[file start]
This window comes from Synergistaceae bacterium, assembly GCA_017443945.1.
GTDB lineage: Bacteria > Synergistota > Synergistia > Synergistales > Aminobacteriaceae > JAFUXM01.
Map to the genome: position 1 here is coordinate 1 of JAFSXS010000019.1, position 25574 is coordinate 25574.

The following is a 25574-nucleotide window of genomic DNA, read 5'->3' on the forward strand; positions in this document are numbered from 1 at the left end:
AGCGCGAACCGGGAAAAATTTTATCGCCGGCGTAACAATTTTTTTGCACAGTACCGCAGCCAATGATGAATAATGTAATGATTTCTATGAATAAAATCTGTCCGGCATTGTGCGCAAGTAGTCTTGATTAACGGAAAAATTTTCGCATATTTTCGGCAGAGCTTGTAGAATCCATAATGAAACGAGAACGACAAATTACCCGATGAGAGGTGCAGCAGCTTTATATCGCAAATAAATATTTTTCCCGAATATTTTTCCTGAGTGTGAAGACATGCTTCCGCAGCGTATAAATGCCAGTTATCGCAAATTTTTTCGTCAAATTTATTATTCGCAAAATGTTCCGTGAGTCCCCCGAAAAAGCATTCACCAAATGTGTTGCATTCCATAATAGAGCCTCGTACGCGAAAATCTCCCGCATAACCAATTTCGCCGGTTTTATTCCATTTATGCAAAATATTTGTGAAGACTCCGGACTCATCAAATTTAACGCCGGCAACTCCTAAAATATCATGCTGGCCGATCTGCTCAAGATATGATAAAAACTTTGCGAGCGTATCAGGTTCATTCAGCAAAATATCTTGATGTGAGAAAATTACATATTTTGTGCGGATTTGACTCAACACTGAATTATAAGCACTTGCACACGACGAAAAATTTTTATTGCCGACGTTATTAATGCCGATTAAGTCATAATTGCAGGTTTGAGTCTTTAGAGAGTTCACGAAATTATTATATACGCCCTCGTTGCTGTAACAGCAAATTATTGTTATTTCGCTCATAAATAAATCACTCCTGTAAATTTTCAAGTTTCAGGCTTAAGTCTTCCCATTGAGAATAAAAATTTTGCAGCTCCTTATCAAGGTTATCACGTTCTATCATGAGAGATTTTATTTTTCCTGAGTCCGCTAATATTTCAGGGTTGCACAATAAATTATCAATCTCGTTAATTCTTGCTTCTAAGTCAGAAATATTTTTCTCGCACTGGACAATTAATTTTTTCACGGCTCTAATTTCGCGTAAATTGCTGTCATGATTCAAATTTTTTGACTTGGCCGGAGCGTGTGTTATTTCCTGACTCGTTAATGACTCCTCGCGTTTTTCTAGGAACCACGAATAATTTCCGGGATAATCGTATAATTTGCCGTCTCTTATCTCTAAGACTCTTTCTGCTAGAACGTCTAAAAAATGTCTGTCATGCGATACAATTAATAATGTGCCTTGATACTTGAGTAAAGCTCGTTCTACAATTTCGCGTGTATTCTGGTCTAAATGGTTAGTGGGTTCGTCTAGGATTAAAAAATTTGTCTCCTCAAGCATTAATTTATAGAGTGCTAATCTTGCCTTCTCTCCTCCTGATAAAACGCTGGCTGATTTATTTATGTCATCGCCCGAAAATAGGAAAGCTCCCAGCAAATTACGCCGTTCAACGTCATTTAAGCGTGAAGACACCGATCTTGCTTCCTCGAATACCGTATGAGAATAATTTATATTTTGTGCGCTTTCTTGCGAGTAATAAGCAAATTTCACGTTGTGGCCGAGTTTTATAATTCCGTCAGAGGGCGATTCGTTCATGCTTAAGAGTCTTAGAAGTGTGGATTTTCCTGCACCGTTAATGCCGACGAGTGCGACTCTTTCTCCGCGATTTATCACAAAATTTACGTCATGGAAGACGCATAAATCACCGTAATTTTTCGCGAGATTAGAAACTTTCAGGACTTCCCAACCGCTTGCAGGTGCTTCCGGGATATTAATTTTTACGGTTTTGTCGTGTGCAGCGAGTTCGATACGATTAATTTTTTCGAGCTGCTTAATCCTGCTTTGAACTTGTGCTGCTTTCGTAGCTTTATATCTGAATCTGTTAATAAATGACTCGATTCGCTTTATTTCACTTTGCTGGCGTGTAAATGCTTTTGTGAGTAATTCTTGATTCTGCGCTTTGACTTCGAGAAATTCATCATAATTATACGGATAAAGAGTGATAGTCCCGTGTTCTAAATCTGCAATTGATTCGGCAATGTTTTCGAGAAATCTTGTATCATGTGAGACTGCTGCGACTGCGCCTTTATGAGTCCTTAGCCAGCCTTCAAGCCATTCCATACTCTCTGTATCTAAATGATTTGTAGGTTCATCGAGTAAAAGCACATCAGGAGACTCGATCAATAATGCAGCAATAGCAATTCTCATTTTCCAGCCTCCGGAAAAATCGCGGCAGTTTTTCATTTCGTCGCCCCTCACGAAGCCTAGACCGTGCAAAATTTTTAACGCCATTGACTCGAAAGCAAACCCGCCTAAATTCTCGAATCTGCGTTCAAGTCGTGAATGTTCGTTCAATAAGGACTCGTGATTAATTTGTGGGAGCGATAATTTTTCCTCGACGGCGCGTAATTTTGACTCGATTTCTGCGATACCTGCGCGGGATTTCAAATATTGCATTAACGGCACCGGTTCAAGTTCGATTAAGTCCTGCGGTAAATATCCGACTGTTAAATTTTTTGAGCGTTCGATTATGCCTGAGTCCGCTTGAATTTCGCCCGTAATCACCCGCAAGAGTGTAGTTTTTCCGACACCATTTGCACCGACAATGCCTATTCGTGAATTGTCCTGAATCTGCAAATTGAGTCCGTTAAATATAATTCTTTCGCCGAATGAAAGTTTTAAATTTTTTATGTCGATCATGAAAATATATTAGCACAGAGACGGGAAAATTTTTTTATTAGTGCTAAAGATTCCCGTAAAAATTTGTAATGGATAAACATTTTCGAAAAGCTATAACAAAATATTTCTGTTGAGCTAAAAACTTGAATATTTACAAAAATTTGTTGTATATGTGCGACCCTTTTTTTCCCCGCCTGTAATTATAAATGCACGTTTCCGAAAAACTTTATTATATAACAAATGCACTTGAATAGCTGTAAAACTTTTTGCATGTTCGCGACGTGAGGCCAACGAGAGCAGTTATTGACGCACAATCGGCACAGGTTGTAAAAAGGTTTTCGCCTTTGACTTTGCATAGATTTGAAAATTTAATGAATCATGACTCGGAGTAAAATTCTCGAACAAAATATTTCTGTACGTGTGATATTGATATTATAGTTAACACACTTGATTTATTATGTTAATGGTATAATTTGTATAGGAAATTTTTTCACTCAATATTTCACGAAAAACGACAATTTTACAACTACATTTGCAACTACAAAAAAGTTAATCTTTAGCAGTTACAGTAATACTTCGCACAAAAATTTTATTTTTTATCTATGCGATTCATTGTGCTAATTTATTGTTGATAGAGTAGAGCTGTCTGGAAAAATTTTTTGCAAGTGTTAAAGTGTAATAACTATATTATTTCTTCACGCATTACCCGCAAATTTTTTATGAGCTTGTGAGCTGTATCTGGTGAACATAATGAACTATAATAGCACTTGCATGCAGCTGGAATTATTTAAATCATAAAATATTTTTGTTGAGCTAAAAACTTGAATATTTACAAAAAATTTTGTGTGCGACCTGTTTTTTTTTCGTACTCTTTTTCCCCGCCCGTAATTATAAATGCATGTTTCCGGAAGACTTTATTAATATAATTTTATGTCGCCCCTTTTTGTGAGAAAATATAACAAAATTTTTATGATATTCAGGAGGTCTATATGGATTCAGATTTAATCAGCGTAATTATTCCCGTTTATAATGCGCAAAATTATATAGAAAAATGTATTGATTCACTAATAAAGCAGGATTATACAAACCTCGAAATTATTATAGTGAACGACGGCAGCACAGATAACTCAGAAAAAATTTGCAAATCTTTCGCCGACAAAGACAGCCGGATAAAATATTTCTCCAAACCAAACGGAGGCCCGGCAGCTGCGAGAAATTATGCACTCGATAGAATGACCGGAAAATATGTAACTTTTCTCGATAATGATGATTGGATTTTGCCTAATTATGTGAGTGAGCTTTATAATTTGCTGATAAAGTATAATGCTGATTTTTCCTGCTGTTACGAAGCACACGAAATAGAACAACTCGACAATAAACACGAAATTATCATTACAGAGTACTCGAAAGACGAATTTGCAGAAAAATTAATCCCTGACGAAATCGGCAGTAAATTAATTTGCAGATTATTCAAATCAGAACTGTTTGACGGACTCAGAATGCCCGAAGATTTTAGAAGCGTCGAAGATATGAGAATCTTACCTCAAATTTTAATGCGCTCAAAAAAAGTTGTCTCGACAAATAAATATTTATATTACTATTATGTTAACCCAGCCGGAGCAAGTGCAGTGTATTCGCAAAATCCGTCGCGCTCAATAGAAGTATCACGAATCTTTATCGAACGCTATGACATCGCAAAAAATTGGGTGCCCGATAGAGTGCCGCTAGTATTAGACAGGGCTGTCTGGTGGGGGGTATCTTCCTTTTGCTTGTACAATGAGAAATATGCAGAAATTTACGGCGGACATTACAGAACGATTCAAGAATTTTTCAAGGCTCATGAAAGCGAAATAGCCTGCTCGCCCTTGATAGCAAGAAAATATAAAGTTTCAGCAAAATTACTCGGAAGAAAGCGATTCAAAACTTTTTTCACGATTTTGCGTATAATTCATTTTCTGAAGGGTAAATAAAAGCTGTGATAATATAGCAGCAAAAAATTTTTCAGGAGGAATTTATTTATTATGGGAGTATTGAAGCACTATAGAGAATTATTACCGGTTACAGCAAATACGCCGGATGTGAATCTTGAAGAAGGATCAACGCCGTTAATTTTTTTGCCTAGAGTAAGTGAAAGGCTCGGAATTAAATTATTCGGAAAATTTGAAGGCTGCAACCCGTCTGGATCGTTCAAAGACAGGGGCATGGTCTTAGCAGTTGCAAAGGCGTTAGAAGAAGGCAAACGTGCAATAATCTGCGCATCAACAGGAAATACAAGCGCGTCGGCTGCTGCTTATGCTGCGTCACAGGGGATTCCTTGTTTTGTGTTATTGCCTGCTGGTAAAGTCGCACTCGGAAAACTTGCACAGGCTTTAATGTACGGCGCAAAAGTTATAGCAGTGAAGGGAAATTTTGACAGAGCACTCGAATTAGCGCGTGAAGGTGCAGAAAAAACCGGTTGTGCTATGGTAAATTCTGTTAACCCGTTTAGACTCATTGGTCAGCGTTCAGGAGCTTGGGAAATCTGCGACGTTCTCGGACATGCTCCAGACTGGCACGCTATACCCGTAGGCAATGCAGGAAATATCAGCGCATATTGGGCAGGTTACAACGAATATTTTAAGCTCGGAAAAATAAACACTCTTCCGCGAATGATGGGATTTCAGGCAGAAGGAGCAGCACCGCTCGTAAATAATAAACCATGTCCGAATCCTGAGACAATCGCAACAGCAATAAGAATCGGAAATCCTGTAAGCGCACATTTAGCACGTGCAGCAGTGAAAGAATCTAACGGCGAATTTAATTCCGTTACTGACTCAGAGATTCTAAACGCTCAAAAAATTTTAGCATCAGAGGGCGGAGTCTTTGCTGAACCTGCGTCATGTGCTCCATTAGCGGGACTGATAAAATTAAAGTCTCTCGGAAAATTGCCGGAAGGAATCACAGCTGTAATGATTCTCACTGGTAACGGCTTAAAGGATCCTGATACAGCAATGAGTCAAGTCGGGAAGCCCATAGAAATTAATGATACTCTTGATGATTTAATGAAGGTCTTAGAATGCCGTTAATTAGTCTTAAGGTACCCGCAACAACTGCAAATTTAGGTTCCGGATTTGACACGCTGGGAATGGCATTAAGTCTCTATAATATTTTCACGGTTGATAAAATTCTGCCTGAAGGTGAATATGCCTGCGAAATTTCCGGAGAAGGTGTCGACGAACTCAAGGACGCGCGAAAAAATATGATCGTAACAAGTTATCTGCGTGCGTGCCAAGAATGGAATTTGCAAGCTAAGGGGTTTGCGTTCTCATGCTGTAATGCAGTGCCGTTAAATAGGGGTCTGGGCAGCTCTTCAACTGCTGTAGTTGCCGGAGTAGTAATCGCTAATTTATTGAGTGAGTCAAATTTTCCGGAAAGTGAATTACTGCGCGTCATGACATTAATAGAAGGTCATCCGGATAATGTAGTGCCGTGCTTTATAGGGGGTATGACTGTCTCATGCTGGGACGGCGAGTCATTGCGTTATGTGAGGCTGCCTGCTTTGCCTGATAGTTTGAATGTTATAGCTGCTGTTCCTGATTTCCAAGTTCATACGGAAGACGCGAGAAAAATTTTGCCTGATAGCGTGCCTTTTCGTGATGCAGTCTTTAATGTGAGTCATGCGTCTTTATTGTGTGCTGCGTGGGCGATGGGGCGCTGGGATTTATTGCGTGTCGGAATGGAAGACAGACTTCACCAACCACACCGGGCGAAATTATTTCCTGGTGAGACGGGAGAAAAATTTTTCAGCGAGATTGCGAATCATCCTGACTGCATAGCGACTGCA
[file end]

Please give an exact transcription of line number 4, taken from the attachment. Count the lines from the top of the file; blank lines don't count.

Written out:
The following is a 25574-nucleotide window of genomic DNA, read 5'->3' on the forward strand; positions in this document are numbered from 1 at the left end: